Bush Dry Bean, Beers (Organic)
Phaseolus vulgaris. Yellow/Tan. 90 days.
Who would have thought that there was an Oregon Coast heirloom dry bean?! We thought it must be good because growing dry beans along the cool, damp Oregon coast is not easy. Not named for the Beers Family folk band of the 1960s, and not because it makes you thirsty, but for Charles and Priscilla Beers who brought the bean from Nebraska to the Oregon Coast in 1895. Though a pairing with the beverage of the same name would probably work out just fine. Beans are a dark tan/yellow color, similar to Arikara, but a little larger, plants are more productive, and a little later to mature – 100 days on the coast, 90 days inland. A multipurpose bean that is good in any bean recipe. Given to us at a seed swap by a woman who had been growing it for many years near Lincoln City, Oregon.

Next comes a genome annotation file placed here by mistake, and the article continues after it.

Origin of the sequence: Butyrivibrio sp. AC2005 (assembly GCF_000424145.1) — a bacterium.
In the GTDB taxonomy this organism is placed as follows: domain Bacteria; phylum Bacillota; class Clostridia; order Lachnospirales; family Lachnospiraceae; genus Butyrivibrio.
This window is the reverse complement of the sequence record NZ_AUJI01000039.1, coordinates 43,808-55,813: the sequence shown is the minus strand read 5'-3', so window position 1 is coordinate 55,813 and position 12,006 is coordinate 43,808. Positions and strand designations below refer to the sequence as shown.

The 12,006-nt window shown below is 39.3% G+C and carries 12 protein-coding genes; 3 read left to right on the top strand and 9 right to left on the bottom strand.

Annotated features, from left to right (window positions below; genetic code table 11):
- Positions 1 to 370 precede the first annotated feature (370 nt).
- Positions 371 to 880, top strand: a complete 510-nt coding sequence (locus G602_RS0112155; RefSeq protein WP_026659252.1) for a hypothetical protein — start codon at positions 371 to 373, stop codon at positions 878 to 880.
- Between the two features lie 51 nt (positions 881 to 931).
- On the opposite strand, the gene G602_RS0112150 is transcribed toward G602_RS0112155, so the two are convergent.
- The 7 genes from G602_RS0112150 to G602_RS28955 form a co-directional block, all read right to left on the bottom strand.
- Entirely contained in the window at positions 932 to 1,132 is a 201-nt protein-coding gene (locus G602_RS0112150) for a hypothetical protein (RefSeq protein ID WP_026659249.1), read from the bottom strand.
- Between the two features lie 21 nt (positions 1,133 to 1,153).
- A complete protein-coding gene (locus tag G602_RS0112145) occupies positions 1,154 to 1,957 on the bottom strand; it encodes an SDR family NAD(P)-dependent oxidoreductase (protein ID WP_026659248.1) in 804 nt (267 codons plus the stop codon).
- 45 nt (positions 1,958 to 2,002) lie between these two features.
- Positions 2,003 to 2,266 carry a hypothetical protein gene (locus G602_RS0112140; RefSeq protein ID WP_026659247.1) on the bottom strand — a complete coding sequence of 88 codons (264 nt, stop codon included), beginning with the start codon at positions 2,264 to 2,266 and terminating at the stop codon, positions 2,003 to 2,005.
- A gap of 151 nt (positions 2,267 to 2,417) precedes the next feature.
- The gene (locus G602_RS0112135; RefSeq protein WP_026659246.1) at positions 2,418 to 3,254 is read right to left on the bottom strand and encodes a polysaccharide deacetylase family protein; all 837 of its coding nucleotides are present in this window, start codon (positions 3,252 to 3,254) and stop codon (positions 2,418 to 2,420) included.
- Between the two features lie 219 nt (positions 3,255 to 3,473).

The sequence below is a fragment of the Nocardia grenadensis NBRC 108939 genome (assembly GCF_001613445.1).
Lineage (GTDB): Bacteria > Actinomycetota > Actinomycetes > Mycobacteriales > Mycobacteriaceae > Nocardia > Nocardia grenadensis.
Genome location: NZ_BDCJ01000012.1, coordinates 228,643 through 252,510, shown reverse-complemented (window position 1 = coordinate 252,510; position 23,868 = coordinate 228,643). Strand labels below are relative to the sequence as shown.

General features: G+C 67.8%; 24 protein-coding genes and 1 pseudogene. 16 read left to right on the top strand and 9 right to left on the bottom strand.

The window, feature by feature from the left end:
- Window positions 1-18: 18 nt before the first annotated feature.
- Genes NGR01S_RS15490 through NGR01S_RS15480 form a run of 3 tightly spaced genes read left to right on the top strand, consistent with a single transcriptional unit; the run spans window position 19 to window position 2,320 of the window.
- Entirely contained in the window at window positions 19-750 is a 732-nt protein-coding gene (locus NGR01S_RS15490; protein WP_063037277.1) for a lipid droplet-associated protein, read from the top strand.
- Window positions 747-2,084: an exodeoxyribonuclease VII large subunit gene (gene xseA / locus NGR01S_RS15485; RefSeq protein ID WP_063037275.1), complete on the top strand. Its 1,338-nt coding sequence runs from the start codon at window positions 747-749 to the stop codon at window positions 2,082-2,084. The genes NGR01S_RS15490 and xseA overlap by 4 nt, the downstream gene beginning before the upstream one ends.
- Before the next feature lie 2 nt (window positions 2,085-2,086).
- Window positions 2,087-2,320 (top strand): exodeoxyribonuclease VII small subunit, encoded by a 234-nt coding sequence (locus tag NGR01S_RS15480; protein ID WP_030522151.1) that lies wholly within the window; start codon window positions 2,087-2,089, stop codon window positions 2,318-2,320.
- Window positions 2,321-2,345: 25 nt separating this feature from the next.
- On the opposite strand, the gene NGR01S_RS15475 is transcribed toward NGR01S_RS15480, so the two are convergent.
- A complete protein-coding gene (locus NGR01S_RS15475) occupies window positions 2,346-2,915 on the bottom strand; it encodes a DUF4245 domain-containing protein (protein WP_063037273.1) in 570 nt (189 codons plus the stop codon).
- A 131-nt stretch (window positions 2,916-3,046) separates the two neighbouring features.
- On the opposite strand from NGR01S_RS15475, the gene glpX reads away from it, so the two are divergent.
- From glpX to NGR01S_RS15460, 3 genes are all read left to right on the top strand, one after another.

Direct sow 1″ deep May through June in rows that are 1′ apart. Thin seedlings to 3-6″ spacing. Protect early sowings from frost. Stop irrigating in early August. Harvest beans from pods that are fully dry. Shell by hand, by dancing, or by driving on beans spread on a tarp. Winnow to clean. Test for dryness with a hammer – dry beans shatter.
Some cross-pollination may occur, but beans mostly self-pollinate. For more info on growing dry beans, check out our blog post at: seedambassadors.org/we-love-growing-dry-beans-you-might-too/